During the last war, households all over the country raised pigs, chickens and rabbits for meat in back gardens. Children were expected to look after them as part of their daily chores – and I’m sure there were tears when the day came for them to be killed, but the expectation was they needed to deal with it. Or not eat the meat. It’s different, these days. Mrs Adele Grant claimed that her ten year old daughter needed counselling after Marcus’s death. In our drive to protect our children from traumas and upset, I wonder if we aren’t muffling them inappropriately. The price of meat is an ongoing issue. One that we should keep in mind every time we walk into a supermarket and pick out a mass produced, cheap cut of meat instead of the expensive, more humanely reared product.

And if Adele Grant, who announced herself delighted at Mrs Charman’s resignation, picks up the cheaper cut of meat when she goes shopping, then at the very least, she’s a thorough-going hypocrite.

The two victims in this mess – Mrs Andrea Charman, forced to resign after the  vindictive  campaign against her.  Marcus the sheep – who had a much better life than most of his fellow lambs and – hopefully – caused some of the children to think hard about eating meat and what it entails…

Broken Promises

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They call us the Baby Boomers.  We are the post-war birthrate bulge that were promised the best of the best – and then rebelled.  We plugged in and chilled out – not disconnected, though.  Never that.  We demonstrated.  A lot.  Against nuclear weapons; against the war in Vietnam; for equal rights for women; for a better deal for black Americans.  We wanted the Pill and legal abortion, free love and a fairer society.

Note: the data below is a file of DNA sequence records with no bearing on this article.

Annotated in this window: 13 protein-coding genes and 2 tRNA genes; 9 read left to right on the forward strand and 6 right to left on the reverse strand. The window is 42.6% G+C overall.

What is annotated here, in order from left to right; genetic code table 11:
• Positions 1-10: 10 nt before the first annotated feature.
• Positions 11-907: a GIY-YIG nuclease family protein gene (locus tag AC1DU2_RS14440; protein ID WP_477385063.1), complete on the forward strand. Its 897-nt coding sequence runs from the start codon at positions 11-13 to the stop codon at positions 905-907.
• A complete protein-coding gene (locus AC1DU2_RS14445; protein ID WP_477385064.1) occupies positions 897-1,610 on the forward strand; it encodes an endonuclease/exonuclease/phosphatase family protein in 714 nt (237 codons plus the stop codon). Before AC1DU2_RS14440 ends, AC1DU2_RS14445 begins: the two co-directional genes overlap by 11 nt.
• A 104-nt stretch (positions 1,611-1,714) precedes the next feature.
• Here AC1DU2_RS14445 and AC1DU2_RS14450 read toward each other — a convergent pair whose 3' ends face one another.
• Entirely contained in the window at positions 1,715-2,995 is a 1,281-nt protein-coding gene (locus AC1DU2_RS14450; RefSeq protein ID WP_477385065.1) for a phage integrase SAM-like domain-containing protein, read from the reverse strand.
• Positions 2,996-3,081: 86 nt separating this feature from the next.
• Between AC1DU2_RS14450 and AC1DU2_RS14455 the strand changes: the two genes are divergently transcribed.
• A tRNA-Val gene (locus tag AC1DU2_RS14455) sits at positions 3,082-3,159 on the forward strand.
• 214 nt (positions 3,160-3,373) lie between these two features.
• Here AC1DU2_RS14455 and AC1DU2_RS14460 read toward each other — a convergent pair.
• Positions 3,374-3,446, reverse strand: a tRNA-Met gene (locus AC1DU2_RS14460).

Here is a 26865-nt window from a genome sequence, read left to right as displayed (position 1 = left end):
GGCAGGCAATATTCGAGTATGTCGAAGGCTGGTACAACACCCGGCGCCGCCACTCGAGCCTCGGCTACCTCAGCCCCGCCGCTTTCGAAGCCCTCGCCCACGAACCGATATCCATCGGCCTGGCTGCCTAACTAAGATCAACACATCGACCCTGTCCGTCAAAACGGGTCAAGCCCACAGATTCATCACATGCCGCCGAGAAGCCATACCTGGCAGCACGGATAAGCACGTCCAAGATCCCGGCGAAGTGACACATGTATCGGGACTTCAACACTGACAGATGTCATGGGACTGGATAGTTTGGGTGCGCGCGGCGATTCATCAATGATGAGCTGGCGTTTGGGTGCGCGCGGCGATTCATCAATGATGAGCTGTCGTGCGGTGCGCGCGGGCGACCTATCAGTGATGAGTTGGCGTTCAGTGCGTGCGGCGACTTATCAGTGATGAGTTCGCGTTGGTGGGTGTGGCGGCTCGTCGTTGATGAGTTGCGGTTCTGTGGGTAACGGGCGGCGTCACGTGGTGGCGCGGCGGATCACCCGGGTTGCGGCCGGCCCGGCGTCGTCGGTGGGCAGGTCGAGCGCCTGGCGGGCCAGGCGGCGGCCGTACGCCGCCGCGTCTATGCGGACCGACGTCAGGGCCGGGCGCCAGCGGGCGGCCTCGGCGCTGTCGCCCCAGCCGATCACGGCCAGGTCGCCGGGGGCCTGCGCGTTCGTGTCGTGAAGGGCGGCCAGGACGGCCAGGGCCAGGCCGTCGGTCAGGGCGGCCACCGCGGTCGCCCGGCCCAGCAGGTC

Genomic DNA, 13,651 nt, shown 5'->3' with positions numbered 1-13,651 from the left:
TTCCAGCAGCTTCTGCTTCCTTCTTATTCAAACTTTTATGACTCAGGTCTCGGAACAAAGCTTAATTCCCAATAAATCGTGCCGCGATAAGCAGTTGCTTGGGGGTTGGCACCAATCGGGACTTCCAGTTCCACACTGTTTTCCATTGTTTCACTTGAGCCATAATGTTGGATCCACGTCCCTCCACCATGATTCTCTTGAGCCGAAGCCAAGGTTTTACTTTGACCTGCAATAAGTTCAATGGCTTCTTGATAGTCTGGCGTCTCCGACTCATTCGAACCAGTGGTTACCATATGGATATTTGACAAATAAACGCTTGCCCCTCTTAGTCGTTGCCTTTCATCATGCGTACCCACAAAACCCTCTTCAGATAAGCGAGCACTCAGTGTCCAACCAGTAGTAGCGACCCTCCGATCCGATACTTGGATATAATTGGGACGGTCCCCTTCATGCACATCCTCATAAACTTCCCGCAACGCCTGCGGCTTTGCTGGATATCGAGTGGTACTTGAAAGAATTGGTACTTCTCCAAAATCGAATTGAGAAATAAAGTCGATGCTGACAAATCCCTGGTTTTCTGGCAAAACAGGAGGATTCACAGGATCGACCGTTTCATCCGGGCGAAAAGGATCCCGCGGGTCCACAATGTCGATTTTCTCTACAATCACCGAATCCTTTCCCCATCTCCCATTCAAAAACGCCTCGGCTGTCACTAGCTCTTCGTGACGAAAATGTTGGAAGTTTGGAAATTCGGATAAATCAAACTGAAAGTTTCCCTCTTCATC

We believed everything was possible – and why?  Because we were on our way.  Leaving the planet and going into Space.  Starting with the Moon, our generation confidently expected that we would continue the great human march out to the stars.  Amidst the worldwide celebration over the moon landings in 1969, I recall my grandfather declaring that I would probably live to see the first human land on Mars.  After Obama’s recent announcement scrapping plans to revisit the Moon, I’m not holding my breath – despite Buzz Aldrin’s gritted determination to put a gloss on the President’s decision.

Apart from the sheer oddness of the decision to by-pass the Moon ‘because we visited it 40 years ago’, when we have amassed a whole tranche of fascinating information that could be profitably investigated since then – I do wonder at the notion that we can successfully prepare for a manned mission to Mars, without trying out the equipment in the nearer, less testing conditions of the Moon.

But there is also a far deeper and more important reason why Humanity should continue to strive for the stars.  It is in our DNA to quest further – and if we continue to allow political and financial considerations to keep us tethered to an increasingly overcrowded Earth, the long-term effects won’t be pretty.  Those of us in First World democracies already speak of ‘economic migrants’ as if these folk were committing a crime in trying to reach somewhere better.   When all they’re doing is responding to an age-old instinct that drove our species out of Africa and across the planet millennia ago.

In breaking the promises made back in the days of my youth and shrinking our horizons, we have short-changed our children and their children, whose concerns seem pettier, less ambitious than those of our generation.  Do I sound like a grumpy old woman – you bet.  But, when I think back to bright promise of space travel…   When I think of the expertise built up in both Russia and America, that was dribbled away by timid politicians… I am also broken-hearted that Obama has joined that dreary list.

Quantitative Easing – Kill or Cure for the Economy?

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The Bank of England is in something of a pickle.

After cutting its interest rate for the 6th time in a row, to 0.5% – the lowest rate in its history – it now has nowhere to go.  And why has it been slashing away at the lending rate?  Because the Bank is trying to encourage you and me to rush out and spend.  Again.  We might all be a lot stupider about economics than is healthy, but most of us know when the writing is on the wall.  With a combined personal debt of over £1.3 billion, falling job security and plummeting house prices, those of us with more than two functioning brain cells are staying away from the shops.  Besides… correct me if I’m wrong – but wasn’t the spending frenzy and subsequent overheating of the economy one of the reasons we’re in our current mess?